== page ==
I have always loved the first day. Everywhere you turn, people are moving like they haven’t moved all summer. With trepidation maybe but with purpose, too. If you asked students if they’d welcome another week or two of summer, their eyes would drift wistfully at the prospect, reluctant to admit that they also crave the sense of order and hope the first day brings. Crisp notebooks, crumb-free backpacks, new outfits, just-sharpened pencils. Even the fresh teacher handouts, which don’t seem as fresh by the end of the day, symbolize opportunity, the chance to get it right this time. Friendships defined by school are renewed. Friendships once strained become comfortable and easy. Maybe. New ties are forged.
Teachers’ movements are especially hectic as they distribute syllabi and texts and create seating charts and struggle to find their rhythm. I decided early on that I wouldn’t stress myself with this flurry, putting off all the deadening clerical tasks for later in the week. On the first day, I simply wanted to begin to know these new faces, to convey that our time together would be authentic, filled with respectful communication and lively activities and a disdain for busywork. Really.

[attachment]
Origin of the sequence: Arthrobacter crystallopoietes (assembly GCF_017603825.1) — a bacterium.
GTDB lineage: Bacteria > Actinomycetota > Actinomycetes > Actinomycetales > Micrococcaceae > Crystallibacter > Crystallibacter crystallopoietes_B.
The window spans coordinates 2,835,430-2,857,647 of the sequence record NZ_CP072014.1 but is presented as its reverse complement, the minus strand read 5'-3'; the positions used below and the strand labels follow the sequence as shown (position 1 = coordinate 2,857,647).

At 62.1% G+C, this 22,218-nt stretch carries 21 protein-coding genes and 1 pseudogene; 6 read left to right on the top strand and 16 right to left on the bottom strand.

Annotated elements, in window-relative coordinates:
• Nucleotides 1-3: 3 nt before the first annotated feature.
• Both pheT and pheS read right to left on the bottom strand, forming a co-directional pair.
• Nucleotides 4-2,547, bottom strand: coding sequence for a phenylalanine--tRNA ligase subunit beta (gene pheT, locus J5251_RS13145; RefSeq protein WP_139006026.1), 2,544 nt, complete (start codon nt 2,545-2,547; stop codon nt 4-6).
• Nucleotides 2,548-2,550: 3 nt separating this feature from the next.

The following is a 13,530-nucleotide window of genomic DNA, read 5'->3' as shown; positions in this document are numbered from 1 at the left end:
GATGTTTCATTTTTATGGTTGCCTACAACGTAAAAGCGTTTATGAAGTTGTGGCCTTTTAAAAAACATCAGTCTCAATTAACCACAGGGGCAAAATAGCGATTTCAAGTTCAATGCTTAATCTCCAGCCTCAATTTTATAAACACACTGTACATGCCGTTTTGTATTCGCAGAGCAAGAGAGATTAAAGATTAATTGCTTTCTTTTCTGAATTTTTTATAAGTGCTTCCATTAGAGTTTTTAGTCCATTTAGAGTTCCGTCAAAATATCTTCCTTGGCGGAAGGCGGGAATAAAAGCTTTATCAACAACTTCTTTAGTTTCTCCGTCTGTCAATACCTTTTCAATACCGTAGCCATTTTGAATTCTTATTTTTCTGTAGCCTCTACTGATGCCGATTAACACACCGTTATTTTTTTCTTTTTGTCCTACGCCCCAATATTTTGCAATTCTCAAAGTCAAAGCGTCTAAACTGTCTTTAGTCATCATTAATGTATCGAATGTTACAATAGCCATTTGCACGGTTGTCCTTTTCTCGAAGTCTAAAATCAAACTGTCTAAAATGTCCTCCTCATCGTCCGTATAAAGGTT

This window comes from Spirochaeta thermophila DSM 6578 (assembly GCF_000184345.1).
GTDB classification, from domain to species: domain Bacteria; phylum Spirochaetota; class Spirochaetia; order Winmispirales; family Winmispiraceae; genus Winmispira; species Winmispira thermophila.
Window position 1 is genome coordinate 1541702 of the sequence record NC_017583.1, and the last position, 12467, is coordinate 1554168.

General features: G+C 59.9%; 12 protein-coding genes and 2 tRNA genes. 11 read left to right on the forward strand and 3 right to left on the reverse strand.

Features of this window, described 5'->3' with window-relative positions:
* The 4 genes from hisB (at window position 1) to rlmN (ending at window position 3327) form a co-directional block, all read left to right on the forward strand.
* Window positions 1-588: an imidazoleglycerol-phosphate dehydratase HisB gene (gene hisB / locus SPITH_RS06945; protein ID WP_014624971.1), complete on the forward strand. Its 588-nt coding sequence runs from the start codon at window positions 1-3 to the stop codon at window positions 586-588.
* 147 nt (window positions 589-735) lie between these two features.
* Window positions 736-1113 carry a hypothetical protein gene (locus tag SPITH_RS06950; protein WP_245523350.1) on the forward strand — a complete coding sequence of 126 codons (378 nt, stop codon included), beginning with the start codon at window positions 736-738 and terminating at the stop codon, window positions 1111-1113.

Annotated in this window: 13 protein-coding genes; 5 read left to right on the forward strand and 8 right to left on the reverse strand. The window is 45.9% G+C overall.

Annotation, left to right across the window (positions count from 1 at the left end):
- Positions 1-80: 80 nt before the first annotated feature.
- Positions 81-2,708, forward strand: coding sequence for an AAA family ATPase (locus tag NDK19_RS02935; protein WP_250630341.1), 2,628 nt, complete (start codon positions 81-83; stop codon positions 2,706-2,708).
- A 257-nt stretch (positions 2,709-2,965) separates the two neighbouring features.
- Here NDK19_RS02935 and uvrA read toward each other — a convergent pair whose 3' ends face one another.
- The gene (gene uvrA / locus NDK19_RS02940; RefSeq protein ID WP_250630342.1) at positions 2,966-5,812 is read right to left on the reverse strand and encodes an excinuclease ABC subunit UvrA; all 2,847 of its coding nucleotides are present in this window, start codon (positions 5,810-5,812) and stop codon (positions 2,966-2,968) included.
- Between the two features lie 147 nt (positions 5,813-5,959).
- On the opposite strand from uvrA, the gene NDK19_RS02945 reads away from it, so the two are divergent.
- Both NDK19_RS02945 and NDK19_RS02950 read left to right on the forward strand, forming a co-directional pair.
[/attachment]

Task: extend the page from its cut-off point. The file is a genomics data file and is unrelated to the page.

I missed all this today. The stepping into a classroom full of new faces, all of us gathered and settling in, wondering how this collection of individual identities would merge into a class personality that would be unlike any other class ever assembled. I remember the glare of challenge in their eyes as they sized me up, assessing how hard they’d have to work and how much they could get away with and wondering if this would be a fun class. On the first day, I was up for the challenge, handing out cool cards, explaining our need to be regarded as cool, sharing my embarrassing stories of trying to act cool as a boy and how the need never quite disappears.
By the end of the day, everyone is exhausted. Teachers’ voices are strained. Students are restless after sitting all day, which seems like a counterintuitive request we make of students: still your body and activate your mind. But it’s an earned exhaustion and restlessness. And even though the first day’s intensity pales a bit by day two, those first impressions and lofty intentions steady us as we tackle the tasks that lie ahead.
All day I thought about this.
As I reached into my mailbox in the afternoon, here’s what I pulled out. The cover is entitled, Eternal Summer.